European Markets Close Higher Despite ECB's Rate Decision

European stocks closed higher on Thursday even as the European Central Bank raised interest rates by 50 basis points despite the financial sector shares suffering steep losses in recent sessions following the collapse of Silicon Valley Bank, and the debt crisis in Swiss lender Credit Suisse.

Stocks, particularly from the banking sector, bounced back strongly today, and despite paring some gains midway through the session, mostly ended on the positive side.

The pan European Stoxx 600 climbed 1.19%. The U.K.'s FTSE 100 gained 0.89%, Germany's DAX advanced 1.57% and France's CAC 40 climbed 2.03%, while Switzerland's SMI surged 1.93%.

Among other markets in Europe, Belgium, Czech Republic, Finland, Greece, Ireland, Netherlands, Portugal, Spain, Sweden and Turkiye closed higher.

Denmark and Russia ended weak, while Austria, Iceland, Norway and Poland closed flat.

The ECB hiked interest rates by 50 basis points, in line with its guidance in February, as it expects inflation to remain high for too long. The bank also said policymakers were closely monitoring the financial market turmoil triggered by the banking sector crisis in the US and Switzerland.

The central bank assured that its toolkit is fully equipped to ensure sufficient liquidity support to the euro area financial system when needed.

"The Governing Council is monitoring current market tensions closely and stands ready to respond as necessary to preserve price stability and financial stability in the euro area," the ECB said, adding, "The euro area banking sector is resilient, with strong capital and liquidity positions."

In her post meeting press conference, ECB President Christine Lagarde said that the banking system is stronger now than it was during the financial crisis of 2008.

In the UK market, Rentokil Initial soared more than 10%. ABRDN surged 5.6%.

Flutter Entertainment, Informa, Schrodders, Lloyds Banking Group, Admiral Group, Convatec Group, Barclays, JD Sports Fashion, Coca-Cola, Croda International, Compass Group, Berkeley Group Holdings, Associated British Foods, Melrose Industries and Persimmon gained 2.5 to 4%.

M&G tumbled 8.4%, and Fresnillo ended lower by nearly 5.5%. Segro, Anglo American Plc, Shell, British Land Co., Endeavour Mining, Vodafone Group and Imperial Brands lost 1 to 3.5%.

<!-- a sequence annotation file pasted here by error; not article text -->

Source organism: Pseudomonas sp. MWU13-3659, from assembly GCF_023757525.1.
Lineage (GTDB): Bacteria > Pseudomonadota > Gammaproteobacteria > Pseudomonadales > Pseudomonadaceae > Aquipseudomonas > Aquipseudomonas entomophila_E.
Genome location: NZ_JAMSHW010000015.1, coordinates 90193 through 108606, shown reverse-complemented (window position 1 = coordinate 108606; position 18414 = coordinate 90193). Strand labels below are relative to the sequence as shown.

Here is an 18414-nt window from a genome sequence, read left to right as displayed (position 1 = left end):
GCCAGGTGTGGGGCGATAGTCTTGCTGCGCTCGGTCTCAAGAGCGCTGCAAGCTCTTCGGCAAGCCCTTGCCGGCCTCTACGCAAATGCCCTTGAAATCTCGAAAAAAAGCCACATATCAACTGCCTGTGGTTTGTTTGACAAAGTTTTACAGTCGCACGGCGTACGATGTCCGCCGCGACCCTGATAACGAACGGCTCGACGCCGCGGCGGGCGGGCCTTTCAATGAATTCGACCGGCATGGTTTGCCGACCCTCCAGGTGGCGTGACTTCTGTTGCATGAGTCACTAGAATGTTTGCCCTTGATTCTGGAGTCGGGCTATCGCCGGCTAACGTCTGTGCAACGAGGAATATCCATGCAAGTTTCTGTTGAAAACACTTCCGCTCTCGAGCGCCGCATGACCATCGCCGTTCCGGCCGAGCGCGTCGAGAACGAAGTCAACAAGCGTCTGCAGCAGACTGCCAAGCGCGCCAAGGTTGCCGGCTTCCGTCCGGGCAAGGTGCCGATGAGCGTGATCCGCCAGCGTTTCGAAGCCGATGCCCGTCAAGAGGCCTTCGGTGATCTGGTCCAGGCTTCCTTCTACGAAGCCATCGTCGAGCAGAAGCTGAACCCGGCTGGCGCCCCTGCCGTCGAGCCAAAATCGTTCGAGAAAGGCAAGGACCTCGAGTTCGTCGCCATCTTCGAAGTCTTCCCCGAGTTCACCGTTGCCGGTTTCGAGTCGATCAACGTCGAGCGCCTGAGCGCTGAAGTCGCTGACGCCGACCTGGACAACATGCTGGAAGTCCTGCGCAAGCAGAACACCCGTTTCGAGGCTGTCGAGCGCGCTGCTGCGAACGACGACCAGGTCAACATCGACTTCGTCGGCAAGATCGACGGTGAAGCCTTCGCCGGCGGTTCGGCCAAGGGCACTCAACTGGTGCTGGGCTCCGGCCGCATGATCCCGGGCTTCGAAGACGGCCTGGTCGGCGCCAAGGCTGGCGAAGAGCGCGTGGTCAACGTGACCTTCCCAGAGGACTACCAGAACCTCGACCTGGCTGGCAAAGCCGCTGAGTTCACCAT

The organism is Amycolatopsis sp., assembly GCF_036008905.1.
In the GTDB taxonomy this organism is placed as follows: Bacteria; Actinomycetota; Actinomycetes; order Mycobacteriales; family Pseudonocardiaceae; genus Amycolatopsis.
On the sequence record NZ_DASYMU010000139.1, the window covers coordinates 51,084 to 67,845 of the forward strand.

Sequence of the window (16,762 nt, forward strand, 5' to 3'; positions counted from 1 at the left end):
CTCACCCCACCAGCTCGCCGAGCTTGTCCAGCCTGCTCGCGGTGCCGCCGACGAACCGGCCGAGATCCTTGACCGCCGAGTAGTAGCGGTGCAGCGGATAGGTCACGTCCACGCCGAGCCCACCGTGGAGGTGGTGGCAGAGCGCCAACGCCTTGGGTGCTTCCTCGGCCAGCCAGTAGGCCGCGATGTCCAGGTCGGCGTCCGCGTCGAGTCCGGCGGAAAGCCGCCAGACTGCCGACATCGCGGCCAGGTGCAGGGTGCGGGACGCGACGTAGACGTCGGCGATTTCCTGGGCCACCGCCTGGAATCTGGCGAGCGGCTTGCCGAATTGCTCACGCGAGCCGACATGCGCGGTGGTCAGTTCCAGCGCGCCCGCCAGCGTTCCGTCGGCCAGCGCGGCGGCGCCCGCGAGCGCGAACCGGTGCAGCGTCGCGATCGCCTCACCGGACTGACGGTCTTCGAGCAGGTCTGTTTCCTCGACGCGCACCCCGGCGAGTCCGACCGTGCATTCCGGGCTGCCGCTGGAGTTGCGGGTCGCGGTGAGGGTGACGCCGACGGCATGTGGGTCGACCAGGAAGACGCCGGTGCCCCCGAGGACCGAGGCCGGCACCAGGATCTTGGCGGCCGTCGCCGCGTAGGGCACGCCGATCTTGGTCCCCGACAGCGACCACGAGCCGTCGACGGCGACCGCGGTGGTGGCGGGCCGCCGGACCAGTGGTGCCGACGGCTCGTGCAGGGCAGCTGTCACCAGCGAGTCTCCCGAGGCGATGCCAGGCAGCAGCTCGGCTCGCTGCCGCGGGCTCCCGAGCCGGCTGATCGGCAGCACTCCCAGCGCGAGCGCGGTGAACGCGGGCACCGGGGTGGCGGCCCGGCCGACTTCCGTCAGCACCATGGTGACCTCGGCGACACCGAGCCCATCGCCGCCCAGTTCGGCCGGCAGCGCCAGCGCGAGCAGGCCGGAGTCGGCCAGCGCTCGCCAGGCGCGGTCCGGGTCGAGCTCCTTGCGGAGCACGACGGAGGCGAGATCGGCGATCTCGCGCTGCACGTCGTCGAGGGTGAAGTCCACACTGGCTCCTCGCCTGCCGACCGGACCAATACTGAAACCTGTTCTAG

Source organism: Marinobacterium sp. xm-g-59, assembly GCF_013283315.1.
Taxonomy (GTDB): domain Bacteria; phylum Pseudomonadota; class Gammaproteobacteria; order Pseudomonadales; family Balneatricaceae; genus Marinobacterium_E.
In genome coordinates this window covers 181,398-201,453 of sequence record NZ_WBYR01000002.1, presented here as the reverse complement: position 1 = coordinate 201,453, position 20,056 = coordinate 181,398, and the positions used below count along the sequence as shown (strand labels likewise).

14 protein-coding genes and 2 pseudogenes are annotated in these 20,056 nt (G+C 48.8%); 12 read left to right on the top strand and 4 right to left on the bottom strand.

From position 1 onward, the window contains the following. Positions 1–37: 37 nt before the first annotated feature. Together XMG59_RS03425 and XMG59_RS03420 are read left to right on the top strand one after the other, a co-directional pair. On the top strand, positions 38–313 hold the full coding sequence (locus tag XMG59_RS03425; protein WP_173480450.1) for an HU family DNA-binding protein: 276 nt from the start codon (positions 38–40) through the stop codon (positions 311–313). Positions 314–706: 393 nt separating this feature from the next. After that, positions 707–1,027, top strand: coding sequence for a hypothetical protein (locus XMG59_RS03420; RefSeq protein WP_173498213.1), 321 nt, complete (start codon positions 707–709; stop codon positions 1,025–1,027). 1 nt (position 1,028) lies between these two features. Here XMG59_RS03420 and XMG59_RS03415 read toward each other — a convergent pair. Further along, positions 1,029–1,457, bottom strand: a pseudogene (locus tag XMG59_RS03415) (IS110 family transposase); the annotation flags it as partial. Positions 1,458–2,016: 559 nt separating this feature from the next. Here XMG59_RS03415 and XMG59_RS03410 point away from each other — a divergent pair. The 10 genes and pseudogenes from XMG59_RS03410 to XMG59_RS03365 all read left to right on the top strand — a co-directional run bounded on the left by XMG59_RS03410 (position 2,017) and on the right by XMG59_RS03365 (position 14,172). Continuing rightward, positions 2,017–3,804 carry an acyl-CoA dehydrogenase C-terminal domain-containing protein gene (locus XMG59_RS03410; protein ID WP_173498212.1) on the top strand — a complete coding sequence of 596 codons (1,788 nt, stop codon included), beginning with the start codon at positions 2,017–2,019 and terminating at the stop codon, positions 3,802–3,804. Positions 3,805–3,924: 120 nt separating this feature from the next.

In the German market, Siemens Energy, E.ON, Deutsche Boerse, SAP, Symrise, Siemens Healthineers and Covestro gained 3 to 5%.

MTU Aero Engines, Daimler, Puma, Munich RE, Porsche, Siemens, Beiersdorf, Infineon Technologies and HeidelbergCement gained 1.8 to 3%.

Vonovia drifted down 4.65% and Deutsche Bank ended lower by 1.3%.

In Paris, Dassault Systemes, Hermes International, LVMH, L'Oreal, Kering, Schneider Electric and Safran surged 3 to 4.5%.

Airbus, Capgemini, Eurofins Scientific, AXA, Essilor, Saint Gobain, Vinci, Michelin, Air Liquide, Legrand, Publicis Groupe, Renault, ArcelorMittal and Veolia also rallied sharply.

In the Swiss market, Credit Suisse shares zoome 19.1% after the lender secured a lifeline from the Swiss National Bank. The lender said that it would borrow up to $54 billion from SNB to shore up liquidity.

Switzerland's economy is projected to grow significantly below its average this year amid the challenging global environment, the State Secretariat for Economic Affairs (SECO) said in its Spring Forecast.

The expert group of the SECO forecast the alpine economy to grow 1.1% this year. That was marginally bigger than the 1% expansion projected in December.

Although the 1.1% is below average, this will not drive the Swiss economy into a recession. The government assumed that there will be no energy shortages with widespread production outages in the coming winter.

Further, the SECO downgraded the outlook for 2024 to 1.5% from 1.6%.

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